If ever the word ‘splurge’ could be applied to a football match, then the first half of this particular Premier League encounter was certainly that. Though four goals were scored, only one of them was a ‘proper’ strike; the other three came via deflections, and some fortuitous ones at that.
As is usual at the DW Stadium, Latics dominated possession but unlike normally, some actual attacking play was there to back it up. Had Antolin Alcaraz and Hendry Thomas managed to hit the target with the goal in their wake, we could have headed into the interval 3–2 to the good, and you probably wouldn’t have begrudged us that.
Stoke went ahead on 18 minutes thanks to a long-range free kick from Robert Huth. It wasn’t exactly spectacular, but chalked up the first strike of a half littered with goals, and set the precedent for deflected opportunities finding their way into the net. The German’s shot would take a considerable touch off the wall to leave Al Habsi floundering, unable to do a thing as the ball trickled over his goal line.
After some spirited pressure play from the Latics, which involved two good deliveries from Ben Watson, you felt a goal was on the way. Indeed, it was third time lucky as the aforementioned ex-Palace midfielder saw his ball fly past Asmir Begovic via the boot of Danny Collins for a deserved equaliser. At this stage, it seemed you just had to put the ball in the right area and it would somehow find its way over the goal line.
There was nothing fortunate about Stoke’s next goal, which caught Latics on the hop somewhat. After some good work by Kenwyne Jones on the right wing, Fuller held up the ball just inside the area and crossed for an advancing Etherington to score easily at the back post. Wigan were on level terms for less than two minutes.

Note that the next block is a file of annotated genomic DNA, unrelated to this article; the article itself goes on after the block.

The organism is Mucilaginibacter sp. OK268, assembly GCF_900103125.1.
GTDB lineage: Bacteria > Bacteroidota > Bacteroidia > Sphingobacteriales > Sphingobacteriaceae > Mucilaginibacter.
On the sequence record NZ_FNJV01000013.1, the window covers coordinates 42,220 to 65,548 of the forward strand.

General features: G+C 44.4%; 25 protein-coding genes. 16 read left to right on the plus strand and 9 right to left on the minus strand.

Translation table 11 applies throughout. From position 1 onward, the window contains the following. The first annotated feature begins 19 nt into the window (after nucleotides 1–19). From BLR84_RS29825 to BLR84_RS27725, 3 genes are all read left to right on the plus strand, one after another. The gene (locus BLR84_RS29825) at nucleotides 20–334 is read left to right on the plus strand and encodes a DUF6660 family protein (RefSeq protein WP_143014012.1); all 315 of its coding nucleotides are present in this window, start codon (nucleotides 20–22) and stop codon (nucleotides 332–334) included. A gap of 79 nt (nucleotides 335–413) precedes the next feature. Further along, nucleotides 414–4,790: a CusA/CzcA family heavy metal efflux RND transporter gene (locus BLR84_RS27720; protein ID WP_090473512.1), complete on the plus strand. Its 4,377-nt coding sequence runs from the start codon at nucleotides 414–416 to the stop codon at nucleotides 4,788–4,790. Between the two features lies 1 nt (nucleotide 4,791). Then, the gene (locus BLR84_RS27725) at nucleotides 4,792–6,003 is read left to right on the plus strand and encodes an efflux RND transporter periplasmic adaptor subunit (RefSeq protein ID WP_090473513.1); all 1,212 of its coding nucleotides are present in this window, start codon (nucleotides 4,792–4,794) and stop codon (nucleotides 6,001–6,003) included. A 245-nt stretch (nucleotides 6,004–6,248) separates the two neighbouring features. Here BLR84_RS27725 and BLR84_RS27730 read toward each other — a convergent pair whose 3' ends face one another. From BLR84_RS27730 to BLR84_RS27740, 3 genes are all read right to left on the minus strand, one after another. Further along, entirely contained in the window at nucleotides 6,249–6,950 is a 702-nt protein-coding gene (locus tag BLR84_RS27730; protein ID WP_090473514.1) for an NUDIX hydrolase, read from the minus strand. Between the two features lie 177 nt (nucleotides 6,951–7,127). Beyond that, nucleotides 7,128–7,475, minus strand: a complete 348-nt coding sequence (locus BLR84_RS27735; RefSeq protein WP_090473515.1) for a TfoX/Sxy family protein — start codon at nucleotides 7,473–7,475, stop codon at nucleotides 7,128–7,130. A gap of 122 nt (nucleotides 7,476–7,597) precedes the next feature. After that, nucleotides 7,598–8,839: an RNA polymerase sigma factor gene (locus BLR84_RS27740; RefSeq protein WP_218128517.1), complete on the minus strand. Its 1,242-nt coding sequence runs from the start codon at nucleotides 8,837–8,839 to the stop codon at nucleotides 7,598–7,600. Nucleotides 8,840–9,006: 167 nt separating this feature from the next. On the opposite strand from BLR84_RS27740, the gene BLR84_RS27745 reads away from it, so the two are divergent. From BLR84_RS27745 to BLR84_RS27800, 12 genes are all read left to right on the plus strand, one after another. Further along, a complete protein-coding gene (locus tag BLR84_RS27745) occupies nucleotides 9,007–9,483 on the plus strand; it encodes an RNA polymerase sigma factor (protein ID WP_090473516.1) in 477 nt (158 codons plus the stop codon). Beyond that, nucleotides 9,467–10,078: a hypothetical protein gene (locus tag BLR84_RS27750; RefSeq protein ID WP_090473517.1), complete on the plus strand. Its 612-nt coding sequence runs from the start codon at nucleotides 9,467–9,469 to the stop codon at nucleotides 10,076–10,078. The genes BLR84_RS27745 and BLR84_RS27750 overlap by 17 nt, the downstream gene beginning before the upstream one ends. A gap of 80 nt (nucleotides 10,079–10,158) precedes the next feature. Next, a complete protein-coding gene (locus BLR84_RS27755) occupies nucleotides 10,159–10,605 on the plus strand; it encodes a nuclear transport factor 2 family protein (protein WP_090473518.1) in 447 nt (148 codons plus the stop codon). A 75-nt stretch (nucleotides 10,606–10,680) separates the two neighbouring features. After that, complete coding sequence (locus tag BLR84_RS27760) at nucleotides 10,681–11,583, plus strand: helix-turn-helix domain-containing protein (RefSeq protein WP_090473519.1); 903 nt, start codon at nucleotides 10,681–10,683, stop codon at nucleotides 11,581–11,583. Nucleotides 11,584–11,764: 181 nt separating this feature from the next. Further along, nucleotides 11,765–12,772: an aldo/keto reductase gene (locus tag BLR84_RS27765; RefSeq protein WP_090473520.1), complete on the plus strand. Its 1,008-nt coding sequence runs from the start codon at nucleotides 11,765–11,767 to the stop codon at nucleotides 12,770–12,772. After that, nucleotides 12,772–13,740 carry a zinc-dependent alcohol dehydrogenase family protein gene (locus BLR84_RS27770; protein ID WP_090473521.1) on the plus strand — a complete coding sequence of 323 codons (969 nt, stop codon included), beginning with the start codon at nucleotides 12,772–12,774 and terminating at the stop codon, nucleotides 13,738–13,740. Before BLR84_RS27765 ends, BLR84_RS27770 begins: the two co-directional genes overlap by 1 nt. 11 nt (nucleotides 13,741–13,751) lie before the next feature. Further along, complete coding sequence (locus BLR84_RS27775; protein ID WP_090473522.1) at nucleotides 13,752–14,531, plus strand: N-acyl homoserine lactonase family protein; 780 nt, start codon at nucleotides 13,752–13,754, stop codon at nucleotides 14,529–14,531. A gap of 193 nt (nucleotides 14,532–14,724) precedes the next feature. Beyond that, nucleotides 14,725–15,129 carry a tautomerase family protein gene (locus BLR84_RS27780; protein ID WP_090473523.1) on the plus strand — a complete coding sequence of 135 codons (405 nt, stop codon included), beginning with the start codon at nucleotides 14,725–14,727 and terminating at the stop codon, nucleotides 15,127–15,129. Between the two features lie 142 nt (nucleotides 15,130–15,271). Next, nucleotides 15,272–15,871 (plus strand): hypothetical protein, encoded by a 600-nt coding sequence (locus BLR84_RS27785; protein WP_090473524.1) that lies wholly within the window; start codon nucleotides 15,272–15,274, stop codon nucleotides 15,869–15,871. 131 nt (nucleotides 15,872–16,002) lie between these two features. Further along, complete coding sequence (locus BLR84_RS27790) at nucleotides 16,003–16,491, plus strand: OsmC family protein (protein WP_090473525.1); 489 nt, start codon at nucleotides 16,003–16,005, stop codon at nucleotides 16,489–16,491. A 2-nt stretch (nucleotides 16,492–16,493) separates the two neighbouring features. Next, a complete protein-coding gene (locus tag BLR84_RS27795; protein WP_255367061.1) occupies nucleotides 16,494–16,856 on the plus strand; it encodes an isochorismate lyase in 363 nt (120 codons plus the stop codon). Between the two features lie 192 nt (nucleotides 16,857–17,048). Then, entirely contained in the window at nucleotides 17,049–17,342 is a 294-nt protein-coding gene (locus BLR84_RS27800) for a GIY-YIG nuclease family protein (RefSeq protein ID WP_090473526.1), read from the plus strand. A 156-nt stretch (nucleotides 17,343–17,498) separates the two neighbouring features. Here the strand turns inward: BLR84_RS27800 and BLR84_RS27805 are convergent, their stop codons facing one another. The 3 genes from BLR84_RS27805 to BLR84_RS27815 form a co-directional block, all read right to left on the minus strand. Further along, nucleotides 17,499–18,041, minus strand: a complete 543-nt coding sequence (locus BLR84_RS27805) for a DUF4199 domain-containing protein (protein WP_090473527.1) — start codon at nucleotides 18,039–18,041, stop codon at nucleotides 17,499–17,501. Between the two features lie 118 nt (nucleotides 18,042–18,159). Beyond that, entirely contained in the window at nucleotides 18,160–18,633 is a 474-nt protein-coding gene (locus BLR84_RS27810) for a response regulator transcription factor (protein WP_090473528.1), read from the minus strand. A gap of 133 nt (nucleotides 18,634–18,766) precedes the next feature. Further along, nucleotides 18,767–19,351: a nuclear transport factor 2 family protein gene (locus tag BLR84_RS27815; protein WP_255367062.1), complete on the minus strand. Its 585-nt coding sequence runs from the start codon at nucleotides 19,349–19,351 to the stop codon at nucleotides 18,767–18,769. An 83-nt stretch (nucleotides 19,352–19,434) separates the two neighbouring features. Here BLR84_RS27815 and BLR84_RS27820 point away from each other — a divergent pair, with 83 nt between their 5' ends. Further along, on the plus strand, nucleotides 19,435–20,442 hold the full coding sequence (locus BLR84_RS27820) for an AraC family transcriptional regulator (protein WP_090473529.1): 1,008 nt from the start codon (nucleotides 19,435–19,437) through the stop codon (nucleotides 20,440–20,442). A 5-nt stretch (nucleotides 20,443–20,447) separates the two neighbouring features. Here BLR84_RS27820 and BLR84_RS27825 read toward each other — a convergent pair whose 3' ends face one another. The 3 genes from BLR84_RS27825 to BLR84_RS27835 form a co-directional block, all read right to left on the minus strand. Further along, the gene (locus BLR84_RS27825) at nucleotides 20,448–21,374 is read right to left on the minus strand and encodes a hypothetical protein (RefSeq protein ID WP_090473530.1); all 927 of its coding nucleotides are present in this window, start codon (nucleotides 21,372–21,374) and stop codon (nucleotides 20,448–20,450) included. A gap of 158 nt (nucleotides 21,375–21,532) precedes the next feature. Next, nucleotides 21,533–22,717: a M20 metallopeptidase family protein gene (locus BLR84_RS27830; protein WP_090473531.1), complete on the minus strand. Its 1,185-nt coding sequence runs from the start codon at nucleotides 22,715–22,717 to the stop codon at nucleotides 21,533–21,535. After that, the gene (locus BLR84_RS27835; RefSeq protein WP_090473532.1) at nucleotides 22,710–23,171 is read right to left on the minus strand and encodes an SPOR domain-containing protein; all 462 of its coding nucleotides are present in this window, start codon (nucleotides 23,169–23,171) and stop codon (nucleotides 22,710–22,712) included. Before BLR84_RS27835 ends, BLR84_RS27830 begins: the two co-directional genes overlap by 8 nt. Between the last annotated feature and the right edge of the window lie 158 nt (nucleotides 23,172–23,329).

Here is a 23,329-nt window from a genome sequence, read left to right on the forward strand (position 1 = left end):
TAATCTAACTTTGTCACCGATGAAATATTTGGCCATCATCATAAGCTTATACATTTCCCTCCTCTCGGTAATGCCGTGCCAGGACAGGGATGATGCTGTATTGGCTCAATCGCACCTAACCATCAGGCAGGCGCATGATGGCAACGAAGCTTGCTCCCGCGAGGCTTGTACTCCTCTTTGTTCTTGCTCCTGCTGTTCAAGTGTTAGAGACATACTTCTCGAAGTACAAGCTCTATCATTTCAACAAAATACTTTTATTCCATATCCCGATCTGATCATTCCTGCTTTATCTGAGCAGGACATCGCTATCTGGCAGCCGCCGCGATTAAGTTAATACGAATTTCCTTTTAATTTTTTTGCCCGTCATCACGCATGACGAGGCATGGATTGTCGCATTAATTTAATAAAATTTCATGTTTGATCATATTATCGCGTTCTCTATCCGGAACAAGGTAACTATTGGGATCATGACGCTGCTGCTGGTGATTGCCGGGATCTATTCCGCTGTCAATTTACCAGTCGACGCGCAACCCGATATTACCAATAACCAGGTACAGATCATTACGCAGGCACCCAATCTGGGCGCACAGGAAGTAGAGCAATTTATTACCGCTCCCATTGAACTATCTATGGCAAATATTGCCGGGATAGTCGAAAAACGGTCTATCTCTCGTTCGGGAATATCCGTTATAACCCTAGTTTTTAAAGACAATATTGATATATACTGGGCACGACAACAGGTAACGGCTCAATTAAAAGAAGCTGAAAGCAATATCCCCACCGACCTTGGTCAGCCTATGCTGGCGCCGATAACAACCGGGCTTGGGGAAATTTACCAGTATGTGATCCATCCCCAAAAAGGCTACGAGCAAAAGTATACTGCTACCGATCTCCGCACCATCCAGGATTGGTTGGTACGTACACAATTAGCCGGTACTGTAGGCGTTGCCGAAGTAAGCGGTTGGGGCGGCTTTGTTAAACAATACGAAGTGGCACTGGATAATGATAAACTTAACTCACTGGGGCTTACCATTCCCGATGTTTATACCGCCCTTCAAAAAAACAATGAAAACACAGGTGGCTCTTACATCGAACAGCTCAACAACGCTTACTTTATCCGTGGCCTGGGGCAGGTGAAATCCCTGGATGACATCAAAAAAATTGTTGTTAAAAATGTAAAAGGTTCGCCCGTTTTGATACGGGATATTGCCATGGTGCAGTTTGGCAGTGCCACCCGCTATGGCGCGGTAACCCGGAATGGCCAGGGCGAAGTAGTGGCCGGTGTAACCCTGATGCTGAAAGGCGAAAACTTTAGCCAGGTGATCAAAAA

The home side wouldn’t have to worry too much, however, as they found themselves at 2–2 on 40 minutes through Tom Cleverley. That doesn’t tell the whole story, though, as once again a large deflection –this time via the thigh of a Stoke defender– was to be responsible for wrongfooting Begovic.
The second half was initially very open, Mauro Boselli having two half chances before a prolonged period of Stoke pressure peaking in a Kenwyne Jones shot saved nicely by Al Habsi.
The atmosphere started to ramp up a notch and a bit of argy bargy ensued. Ref Mike Jones attempted to assert some authority by booking Fuller and Shawcross then Maynor Figueroa for a high boot. Having received a bit of criticism from both sets of fans for some extremely weak free kicks, including one on Fuller that led to Stoke’s first goal, perhaps he was wary of losing control of an increasingly tense game.
As the minutes passed, you sensed Stoke would be more happy with the point, which became blatantly obvious some fifteen minutes from the end of the game. Clear cut chances were few and far between for both sides, though Fuller and Etherington might have scored for the visitors before time was up. Wigan made some good passing moves and, for the large part, retained possession but couldn’t get any more shots on target.
The Potters managed to see out the remaining time –which surprisingly didn’t include time added on for all those long throw setups– for a useful away draw. I don’t think a point is a complete disaster for us, though the lack of a win is somewhat worrying. The first half promised a bit more, I would suggest. Wolves’ loss this afternoon is of some consolation, but there is now a small gap opening up between the bottom four and the rest of the field. We need some wins, and quick, or else it isn’t going to be a very merry Christmas. Hmm.